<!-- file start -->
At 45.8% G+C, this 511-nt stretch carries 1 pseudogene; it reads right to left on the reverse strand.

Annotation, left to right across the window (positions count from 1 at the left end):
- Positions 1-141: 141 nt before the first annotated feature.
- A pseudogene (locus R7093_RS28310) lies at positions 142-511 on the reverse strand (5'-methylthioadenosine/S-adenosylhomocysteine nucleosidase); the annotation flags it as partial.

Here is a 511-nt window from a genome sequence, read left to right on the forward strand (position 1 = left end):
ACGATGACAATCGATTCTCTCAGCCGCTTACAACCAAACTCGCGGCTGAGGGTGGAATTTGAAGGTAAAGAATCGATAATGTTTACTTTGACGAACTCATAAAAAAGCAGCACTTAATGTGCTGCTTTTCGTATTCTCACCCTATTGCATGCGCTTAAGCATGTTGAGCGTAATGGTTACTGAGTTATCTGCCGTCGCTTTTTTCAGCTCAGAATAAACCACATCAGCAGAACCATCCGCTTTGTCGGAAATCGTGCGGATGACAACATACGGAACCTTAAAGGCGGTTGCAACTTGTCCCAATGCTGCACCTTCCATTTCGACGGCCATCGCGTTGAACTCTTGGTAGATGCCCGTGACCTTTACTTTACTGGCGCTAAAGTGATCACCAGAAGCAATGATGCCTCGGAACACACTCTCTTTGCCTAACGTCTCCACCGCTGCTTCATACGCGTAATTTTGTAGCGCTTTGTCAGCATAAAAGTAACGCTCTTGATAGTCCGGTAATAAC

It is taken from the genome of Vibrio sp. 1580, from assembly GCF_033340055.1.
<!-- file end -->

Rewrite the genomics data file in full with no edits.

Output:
At 45.8% G+C, this 511-nt stretch carries 1 pseudogene; it reads right to left on the reverse strand.

Annotation, left to right across the window (positions count from 1 at the left end):
- Positions 1-141: 141 nt before the first annotated feature.
- A pseudogene (locus R7093_RS28310) lies at positions 142-511 on the reverse strand (5'-methylthioadenosine/S-adenosylhomocysteine nucleosidase); the annotation flags it as partial.

Here is a 511-nt window from a genome sequence, read left to right on the forward strand (position 1 = left end):
ACGATGACAATCGATTCTCTCAGCCGCTTACAACCAAACTCGCGGCTGAGGGTGGAATTTGAAGGTAAAGAATCGATAATGTTTACTTTGACGAACTCATAAAAAAGCAGCACTTAATGTGCTGCTTTTCGTATTCTCACCCTATTGCATGCGCTTAAGCATGTTGAGCGTAATGGTTACTGAGTTATCTGCCGTCGCTTTTTTCAGCTCAGAATAAACCACATCAGCAGAACCATCCGCTTTGTCGGAAATCGTGCGGATGACAACATACGGAACCTTAAAGGCGGTTGCAACTTGTCCCAATGCTGCACCTTCCATTTCGACGGCCATCGCGTTGAACTCTTGGTAGATGCCCGTGACCTTTACTTTACTGGCGCTAAAGTGATCACCAGAAGCAATGATGCCTCGGAACACACTCTCTTTGCCTAACGTCTCCACCGCTGCTTCATACGCGTAATTTTGTAGCGCTTTGTCAGCATAAAAGTAACGCTCTTGATAGTCCGGTAATAAC

It is taken from the genome of Vibrio sp. 1580, from assembly GCF_033340055.1.